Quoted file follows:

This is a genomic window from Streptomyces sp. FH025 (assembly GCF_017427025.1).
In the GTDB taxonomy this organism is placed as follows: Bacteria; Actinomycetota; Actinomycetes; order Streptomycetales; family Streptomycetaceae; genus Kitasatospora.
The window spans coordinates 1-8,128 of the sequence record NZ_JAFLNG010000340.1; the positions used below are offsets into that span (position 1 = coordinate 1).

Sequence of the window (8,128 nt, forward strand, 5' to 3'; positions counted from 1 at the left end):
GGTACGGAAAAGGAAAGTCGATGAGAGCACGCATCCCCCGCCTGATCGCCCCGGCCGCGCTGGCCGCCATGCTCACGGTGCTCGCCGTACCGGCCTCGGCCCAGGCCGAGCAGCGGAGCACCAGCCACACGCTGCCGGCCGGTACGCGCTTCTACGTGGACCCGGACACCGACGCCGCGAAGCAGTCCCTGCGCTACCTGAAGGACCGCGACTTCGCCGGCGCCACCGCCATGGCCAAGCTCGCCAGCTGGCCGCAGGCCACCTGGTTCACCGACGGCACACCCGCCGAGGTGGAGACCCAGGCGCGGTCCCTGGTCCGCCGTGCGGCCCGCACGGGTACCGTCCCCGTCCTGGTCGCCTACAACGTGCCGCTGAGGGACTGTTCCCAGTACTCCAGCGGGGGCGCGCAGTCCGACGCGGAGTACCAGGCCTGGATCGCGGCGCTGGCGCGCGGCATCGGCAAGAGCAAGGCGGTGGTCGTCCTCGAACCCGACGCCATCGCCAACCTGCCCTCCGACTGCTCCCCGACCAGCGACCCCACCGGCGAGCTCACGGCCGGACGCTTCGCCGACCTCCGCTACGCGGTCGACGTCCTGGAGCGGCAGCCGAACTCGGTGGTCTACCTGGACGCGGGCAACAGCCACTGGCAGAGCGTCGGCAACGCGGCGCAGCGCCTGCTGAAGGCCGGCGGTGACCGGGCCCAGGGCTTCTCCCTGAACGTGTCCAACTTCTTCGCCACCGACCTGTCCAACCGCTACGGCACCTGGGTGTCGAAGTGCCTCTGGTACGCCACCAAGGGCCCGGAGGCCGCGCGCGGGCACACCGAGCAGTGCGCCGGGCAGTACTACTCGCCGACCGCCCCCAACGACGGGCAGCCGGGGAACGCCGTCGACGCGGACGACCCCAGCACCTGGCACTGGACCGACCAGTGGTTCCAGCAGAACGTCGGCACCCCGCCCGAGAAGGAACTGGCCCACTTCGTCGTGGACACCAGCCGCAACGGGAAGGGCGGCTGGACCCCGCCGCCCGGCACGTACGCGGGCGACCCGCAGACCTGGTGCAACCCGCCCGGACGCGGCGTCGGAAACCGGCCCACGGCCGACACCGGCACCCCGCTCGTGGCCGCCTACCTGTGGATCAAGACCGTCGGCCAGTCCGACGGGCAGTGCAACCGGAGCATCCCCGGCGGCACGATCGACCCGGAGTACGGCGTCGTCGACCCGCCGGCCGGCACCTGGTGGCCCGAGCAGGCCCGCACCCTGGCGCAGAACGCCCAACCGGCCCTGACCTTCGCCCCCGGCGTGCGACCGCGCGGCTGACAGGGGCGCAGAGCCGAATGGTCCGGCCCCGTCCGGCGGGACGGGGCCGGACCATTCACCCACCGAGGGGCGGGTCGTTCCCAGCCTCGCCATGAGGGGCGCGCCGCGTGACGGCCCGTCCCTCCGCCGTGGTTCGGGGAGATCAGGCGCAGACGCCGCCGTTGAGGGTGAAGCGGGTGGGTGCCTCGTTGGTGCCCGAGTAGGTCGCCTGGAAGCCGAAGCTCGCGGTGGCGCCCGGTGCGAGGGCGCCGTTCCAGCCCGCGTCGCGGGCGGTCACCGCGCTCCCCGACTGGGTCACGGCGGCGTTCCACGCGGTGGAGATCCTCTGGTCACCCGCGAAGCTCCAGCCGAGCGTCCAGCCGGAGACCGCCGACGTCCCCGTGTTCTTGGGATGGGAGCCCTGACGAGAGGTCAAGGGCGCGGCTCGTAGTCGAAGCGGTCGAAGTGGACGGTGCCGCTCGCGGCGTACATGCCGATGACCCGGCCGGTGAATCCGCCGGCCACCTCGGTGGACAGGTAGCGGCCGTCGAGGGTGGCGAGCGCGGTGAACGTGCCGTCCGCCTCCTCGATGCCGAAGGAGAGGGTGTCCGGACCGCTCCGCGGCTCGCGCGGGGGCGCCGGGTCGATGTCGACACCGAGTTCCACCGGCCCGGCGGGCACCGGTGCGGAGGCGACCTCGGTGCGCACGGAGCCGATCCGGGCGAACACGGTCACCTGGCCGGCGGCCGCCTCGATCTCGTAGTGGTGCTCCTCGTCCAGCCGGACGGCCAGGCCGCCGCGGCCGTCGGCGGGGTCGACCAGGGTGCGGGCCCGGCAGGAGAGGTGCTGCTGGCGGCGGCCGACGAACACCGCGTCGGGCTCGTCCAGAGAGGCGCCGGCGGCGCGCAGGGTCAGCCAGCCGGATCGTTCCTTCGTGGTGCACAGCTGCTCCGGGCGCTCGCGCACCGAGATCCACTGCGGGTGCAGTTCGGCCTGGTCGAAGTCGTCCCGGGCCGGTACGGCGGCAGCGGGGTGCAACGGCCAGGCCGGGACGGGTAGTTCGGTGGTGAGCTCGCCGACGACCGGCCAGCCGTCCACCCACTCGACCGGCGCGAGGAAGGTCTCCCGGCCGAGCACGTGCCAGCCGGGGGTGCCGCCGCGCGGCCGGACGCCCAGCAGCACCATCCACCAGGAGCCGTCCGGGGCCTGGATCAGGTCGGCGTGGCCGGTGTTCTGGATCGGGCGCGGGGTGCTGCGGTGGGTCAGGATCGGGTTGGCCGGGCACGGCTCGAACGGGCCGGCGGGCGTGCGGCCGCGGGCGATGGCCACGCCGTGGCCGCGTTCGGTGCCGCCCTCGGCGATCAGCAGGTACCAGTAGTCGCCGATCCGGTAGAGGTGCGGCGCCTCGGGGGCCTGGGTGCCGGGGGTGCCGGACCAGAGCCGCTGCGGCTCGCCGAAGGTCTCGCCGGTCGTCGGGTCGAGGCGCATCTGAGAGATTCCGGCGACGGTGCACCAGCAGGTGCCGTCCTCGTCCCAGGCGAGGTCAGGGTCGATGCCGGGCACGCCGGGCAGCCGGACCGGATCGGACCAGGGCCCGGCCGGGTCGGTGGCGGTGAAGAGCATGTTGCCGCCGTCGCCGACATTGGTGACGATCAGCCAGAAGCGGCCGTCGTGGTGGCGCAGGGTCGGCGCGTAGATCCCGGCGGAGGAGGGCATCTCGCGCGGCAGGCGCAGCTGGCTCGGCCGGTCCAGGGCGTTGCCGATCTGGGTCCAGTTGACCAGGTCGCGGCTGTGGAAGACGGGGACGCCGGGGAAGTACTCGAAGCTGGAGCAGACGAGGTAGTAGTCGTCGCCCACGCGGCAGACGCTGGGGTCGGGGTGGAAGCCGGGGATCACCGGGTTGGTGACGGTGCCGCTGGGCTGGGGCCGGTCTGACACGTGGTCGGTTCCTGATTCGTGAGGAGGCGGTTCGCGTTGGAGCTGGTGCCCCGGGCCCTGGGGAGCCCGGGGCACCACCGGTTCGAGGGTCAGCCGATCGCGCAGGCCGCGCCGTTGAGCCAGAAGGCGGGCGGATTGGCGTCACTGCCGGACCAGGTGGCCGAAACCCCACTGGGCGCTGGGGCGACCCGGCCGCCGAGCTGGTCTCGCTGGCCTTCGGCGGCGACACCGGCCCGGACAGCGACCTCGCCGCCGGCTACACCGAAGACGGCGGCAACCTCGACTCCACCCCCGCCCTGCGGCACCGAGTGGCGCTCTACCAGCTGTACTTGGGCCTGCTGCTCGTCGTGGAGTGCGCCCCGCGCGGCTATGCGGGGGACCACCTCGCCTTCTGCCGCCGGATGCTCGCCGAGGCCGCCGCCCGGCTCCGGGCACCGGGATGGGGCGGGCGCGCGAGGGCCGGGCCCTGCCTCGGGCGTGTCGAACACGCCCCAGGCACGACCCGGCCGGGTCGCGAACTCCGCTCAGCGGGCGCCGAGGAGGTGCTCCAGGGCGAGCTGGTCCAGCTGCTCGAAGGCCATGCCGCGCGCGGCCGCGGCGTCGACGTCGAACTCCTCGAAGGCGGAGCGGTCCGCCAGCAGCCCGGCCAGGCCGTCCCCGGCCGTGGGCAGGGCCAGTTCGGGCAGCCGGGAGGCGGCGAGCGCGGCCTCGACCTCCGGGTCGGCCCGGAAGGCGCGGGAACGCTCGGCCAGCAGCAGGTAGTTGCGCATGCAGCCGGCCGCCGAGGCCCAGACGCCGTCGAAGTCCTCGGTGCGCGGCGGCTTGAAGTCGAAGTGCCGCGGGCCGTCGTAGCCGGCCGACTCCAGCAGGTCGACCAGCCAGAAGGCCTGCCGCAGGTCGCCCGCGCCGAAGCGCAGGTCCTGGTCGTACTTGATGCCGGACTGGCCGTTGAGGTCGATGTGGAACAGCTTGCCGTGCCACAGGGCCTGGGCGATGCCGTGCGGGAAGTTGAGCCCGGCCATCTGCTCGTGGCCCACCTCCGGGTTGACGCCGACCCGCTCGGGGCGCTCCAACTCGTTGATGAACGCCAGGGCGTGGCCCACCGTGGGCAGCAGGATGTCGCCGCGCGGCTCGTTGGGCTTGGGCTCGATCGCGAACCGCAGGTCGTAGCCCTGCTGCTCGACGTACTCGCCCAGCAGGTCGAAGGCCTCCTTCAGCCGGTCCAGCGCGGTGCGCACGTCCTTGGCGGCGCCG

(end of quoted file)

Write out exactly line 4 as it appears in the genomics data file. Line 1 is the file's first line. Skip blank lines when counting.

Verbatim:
Sequence of the window (8,128 nt, forward strand, 5' to 3'; positions counted from 1 at the left end):